Certainly, last fall’s Hurricane or “SuperStorm” Sandy made us look at energy and other utilities in a new light. The 12-foot storm surge overwhelmed many people and businesses who are long-time shore dwellers and thought they had seen it all. There is no question in my mind that climate change at least contributed to the severity of the storm from the fact that the base height of all oceans (not just those on the East Coast) has been growing by over an inch per decade and its rate of rise is itself rising to the intense energy the storm had, certainly contributed to by the extra energy captured in the atmosphere by greenhouse gases beyond their historic concentrations. So in this article, I’ll try to focus on suggestions to improve your energy security and diversity.
Energy and Operation Planning
Your company needs to begin to plan for extreme weather events. What type of events may your facilities be vulnerable to? Extreme heat? Storm surge? Flooding? Wind? What areas of your business may be affected? The buildings themselves? The roads leading to and from them on which trucks or ships bring in raw materials and out your goods? Critical waterways? How were your facilities, procedures, and routes planned? They were probably not planned based on worst case storms hitting your facilities or routes periodically. Or if they were, the definition of a worst-case storm – as Sandy has demonstrated – has now changed. Take some time to determine where your vulnerable points that you can control are throughout the lifecycle of your products. Where are you vulnerable and what can be done to maintain integrity? A small, but smart, investment in that now can save you a lot of money, risk, and aggravation later.
What are some easy things to do? First, look at the physical. As a result of Sandy, there is already talk in New York City of requiring all future buildings to house their electrical relay and HVAC systems above ground, not in basements that could get flooded. Perhaps moving the systems that you depend on for basic functions to less vulnerable locations is worth considering. Think of these as not “backoffice”, but critical centers. How about energy, the lifeline of any operation (manufacturing, office, etc.)? Consider backup power, whether that be a simple backup generator, solar panels, or a cogen, in case a power line outside your facility goes down. Also, consider modifying your boiler system to be able to combust more than one type of fuel, in case certain fuels become scarcer (see the gasoline lines!), even temporarily. Burners can be so modified. Installing the appropriate storage, piping, meters, and controls can give you greater assurance that you can continue operating if a catastrophe occurs, saving much money.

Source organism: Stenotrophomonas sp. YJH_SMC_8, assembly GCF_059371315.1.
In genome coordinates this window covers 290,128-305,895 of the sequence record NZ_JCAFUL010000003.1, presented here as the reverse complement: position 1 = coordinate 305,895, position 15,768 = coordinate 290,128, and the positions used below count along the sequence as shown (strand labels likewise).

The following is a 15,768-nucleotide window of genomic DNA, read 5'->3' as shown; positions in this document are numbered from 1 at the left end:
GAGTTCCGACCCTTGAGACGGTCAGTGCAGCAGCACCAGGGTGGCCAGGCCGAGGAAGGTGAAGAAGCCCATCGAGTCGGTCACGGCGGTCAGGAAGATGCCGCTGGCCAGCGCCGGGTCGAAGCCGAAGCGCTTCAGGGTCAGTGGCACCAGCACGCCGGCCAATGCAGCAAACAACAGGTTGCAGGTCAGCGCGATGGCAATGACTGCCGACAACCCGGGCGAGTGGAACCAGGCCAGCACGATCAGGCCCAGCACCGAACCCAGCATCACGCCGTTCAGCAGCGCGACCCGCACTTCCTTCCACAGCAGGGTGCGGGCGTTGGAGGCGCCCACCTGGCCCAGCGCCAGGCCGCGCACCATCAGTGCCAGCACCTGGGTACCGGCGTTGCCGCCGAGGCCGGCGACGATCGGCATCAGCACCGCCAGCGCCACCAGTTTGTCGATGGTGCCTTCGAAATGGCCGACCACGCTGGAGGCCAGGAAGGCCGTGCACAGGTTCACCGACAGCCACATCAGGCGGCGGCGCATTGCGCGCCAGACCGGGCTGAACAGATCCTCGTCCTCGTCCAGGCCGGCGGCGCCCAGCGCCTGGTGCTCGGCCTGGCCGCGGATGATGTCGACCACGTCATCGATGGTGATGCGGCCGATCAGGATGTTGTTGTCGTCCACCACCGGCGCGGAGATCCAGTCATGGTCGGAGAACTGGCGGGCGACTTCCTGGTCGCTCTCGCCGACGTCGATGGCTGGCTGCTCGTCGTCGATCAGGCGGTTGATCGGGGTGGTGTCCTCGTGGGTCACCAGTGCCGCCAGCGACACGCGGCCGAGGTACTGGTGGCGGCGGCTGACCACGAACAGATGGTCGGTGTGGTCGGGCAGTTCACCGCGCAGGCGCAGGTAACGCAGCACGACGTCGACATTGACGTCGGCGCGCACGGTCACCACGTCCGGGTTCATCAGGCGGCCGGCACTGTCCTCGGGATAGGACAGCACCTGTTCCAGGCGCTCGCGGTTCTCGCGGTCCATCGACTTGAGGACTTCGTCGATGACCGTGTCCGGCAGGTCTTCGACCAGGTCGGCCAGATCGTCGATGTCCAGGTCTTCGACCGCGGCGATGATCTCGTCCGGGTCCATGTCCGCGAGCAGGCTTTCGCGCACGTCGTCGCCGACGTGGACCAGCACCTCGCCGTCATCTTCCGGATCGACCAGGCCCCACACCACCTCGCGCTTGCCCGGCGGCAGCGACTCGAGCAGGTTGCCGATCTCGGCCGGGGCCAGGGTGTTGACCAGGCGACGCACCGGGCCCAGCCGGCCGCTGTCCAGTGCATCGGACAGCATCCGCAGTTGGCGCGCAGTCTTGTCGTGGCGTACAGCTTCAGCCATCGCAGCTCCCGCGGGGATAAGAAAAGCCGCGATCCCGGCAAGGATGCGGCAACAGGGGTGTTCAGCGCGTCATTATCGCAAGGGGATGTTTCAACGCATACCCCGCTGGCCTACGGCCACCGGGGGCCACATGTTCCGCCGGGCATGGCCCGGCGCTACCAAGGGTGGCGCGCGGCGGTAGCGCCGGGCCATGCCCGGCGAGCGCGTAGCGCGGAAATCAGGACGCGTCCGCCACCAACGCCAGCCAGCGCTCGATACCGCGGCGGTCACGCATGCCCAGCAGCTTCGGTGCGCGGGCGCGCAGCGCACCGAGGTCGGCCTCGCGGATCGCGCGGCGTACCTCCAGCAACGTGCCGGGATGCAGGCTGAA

Marc Karell is the owner of Climate Change & Environmental Services. CCES technical experts can help you perform such site-specific evaluations of your energy security and diversity, which can reduce your risk of failure. See our website: www.CCESworld.com for more information or contact me at karell@CCESworld.com.